April 27, 2006 • Volume 14 Number 16

Marathoner Finds Her 'Miracle Joe'

Kim Aarden of Hopkinton may not have been so sure she believed in angels when she set out to run the Boston Marathon on April 17.

By the time she finished the race 5 hours and 19 minutes later she was sure she had been visited by one that day - and he came from Boston College.

Aarden's angel is a BC freshman by the name of Joseph Turnage, of Dallas, Tex., who saw Aarden struggling as she made her way past the crowds at BC that afternoon.

"I was crying but he kept shouting at me, kept cheering me on," said Aarden.

Eventually, the freshman jumped into the race and joined her.

"I really had no excuse not to," said Turnage, a graduate of Dallas Jesuit High School who was a cross-country and middle distance runner on his high school track team.

Turnage and Aarden ran the final five miles of the race together - one in her running gear, the other in his jeans and tennis shoes. Along the way they became fast friends.

"We talked a lot and I tried to encourage her to finish," said Turnage. "She was struggling a little bit."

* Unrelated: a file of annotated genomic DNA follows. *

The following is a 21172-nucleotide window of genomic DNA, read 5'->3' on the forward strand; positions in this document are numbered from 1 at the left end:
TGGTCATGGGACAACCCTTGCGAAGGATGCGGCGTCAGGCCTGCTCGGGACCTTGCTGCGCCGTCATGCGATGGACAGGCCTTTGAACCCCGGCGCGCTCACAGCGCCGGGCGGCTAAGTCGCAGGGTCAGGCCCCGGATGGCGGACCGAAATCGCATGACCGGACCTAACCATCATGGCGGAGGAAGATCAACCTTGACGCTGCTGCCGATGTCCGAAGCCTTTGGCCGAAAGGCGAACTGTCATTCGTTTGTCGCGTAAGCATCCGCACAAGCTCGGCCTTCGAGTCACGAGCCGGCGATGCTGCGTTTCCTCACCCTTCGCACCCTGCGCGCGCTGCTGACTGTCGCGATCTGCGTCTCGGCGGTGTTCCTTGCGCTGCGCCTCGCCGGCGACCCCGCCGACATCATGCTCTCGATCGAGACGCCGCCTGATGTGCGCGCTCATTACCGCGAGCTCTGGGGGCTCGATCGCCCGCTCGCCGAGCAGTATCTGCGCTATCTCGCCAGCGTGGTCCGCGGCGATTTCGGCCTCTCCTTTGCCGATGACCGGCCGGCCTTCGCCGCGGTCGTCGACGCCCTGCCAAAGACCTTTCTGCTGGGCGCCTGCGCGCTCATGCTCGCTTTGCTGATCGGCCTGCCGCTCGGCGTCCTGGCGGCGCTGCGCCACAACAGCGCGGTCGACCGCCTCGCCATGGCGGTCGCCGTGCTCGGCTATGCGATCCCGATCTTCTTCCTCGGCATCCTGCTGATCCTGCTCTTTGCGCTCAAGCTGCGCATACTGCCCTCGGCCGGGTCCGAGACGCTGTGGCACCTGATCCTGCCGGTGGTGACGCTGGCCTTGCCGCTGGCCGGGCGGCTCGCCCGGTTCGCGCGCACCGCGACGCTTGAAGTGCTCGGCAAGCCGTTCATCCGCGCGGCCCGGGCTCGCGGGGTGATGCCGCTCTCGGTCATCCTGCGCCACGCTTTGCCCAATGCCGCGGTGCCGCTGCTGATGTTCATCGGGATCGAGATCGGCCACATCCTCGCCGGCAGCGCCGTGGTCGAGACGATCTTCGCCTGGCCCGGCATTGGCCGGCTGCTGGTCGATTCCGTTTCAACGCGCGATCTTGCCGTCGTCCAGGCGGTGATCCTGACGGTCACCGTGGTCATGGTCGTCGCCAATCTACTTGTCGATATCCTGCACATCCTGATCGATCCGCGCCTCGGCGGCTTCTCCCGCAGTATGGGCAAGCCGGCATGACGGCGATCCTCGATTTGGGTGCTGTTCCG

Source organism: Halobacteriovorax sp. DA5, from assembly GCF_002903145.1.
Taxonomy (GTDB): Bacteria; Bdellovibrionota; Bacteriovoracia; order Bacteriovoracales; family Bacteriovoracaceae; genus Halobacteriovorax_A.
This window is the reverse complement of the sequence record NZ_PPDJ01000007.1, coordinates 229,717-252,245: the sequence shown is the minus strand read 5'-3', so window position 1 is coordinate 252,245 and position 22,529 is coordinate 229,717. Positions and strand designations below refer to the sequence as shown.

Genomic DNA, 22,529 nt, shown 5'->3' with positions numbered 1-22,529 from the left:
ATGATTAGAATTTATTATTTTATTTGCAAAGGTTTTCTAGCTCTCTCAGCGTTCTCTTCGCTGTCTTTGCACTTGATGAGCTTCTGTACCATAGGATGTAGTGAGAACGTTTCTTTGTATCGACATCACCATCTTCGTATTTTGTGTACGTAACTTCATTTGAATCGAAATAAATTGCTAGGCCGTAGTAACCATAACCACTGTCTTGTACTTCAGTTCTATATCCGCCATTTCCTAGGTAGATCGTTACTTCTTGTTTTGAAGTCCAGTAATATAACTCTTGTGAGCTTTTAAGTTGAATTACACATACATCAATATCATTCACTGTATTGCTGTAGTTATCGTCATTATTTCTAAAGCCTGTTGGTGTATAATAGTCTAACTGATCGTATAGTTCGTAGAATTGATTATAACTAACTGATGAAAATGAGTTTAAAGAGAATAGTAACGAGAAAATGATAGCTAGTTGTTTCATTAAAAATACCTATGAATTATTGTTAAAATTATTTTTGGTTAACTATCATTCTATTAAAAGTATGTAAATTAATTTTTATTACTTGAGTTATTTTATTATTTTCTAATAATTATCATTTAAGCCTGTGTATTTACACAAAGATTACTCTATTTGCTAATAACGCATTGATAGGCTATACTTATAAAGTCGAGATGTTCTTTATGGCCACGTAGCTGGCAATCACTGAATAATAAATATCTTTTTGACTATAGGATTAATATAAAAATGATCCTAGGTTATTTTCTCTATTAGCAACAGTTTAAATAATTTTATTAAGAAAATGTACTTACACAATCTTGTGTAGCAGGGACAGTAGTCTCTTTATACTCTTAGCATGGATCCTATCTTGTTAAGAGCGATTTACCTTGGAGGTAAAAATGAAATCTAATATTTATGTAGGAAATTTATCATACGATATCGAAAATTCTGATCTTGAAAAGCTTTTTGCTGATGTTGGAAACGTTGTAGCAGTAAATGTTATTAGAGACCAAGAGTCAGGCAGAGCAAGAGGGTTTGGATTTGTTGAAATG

Along the way, Turnage also convinced onlookers to cheer for his new friend.

"He got people to chant my name, it was amazing," recalls Aarden, a 38-year-old mother of two.

With 400 yards to go at the end of the race, however, the duo somehow got separated. Aarden went on to finish the marathon and Turnage took a taxi back to campus.

The next day Aarden made several phone calls to University offices seeking the man she called "Miracle Joe."

"I didn't know his last name or his phone number, but I was determined to find him and thank him," said Aarden, whose call to the Office of Public Affairs resulted in a message posted on BCInfo as well as an article in The Heights.

The publicity paid off and Turnage called Aarden on Monday night.

For Turnage, lending a hand has become the hallmark of his young college career. Since arriving at BC last fall the Campus Ministry student worker has taken part in a number of community service activities, including the Appalachia Volunteers and 4Boston.

"I can't say I've done anything like this before," said Turnage, who knew only a little about the Boston Marathon before coming to Boston. "But I guess it paid off." -SG

top of page